I too am a 5th or 6th generation Iowan and see my rights as a non-farming citizen as being no different from those that farm. And whether your genes have been here for two hours or two centuries, I think your right to enjoy nature, and especially, clean water, should not be debased by the fact that you’re surrounded by farmable land. It’s not uncommon to hear some variation of “we’re a farm state, get used to it.” I reject that. And I think if the state is to have a prosperous future, it needs to be rejected by the masses. That rejection has been out in front of every essay that I have posted here.
I can sit in my humble little cabin and see the Iowa bluffs and the Blackhawk Bridge from seven miles away, the latter especially at night when it is decoratively lit. I wish I could put into words the irony I feel in being able to look up from typing this and see Iowa from afar. If you’ve never seen the Blackhawk Bridge, I suggest you plan a trip to Lansing because it will soon be gone and replaced with something better.
You’re reading the last essay that will be posted here. I’ve got some things to think about, one being a continuation of the blog (I hate the word blog) on another site. I have posted this essay on Blogspot; if you're so inclined you may want to bookmark the latter link. I've also preserved everything I've written over the past six months at Blogspot. Whether I write new ones to be posted at that site, I just don't know. My mind changes by the hour on this.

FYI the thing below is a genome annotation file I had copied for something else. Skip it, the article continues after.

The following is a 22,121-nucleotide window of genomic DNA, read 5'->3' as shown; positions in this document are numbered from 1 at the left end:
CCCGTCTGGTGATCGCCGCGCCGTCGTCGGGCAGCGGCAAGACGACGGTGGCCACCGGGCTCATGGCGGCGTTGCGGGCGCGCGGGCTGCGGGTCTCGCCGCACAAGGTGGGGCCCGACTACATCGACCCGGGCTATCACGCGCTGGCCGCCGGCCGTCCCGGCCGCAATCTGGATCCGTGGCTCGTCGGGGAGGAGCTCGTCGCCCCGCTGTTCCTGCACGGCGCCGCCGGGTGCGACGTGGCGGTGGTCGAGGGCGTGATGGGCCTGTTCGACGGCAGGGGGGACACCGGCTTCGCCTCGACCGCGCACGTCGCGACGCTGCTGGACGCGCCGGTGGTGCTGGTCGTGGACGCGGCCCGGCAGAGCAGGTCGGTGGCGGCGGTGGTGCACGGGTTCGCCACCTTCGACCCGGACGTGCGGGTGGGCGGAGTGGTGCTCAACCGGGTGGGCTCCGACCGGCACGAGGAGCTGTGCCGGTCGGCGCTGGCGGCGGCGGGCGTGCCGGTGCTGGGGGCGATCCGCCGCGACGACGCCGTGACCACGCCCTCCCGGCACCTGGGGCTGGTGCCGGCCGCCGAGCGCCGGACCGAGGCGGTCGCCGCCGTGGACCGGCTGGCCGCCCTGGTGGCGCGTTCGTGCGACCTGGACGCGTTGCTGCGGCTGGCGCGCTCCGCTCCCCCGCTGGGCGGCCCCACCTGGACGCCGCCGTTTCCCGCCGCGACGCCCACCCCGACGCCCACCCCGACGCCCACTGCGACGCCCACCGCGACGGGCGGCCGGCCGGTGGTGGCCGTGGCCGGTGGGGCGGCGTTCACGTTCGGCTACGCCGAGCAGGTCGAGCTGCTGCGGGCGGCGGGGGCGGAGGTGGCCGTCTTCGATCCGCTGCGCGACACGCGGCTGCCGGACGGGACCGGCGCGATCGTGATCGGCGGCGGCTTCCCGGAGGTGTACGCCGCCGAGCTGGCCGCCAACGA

If I return to writing essays, they may be different from what I have written here in noticeable ways, either in tone, subject matter or both. It's undeniable that the essays' presence on the university domain imparted a 'fearlessness' character to the pieces that added to their appeal and maybe caused some to judge the writing as better (or worse) than what it really is. This is something for me to consider. I’d like to try some different things when it comes to writing, but I don't know if I'd be good at writing about much else. I was asked to write the obituary for my uncle mentioned here in this essay, and that also has been posted at Blogspot. So call that one "Make Obituaries Great Again," I suppose.
The pieces posted here have been read 200,000 times in total, and because of that, good fortune is among the feelings that I have right now. Thank you for reading. I hope I helped you learn something.—CJ
Delaney re: Chris Jones
Thank you, Dr. Jones
Trout anglers can be a problem for polluters. Why? They fish-- in our best waters using imitation native flies and bugs to catch wonderful tasting fish. However, trout—like humans-- need cool, clean water. So, when industrial polluters were killing trout in the Midwest, trout anglers got together in Chicago to form the Izaak Walton League of America in 1922 to “call a halt” to the destruction of life in our waters. Burlington native, Aldo Leopold and Ding Darling of Des Moines were major early leaders.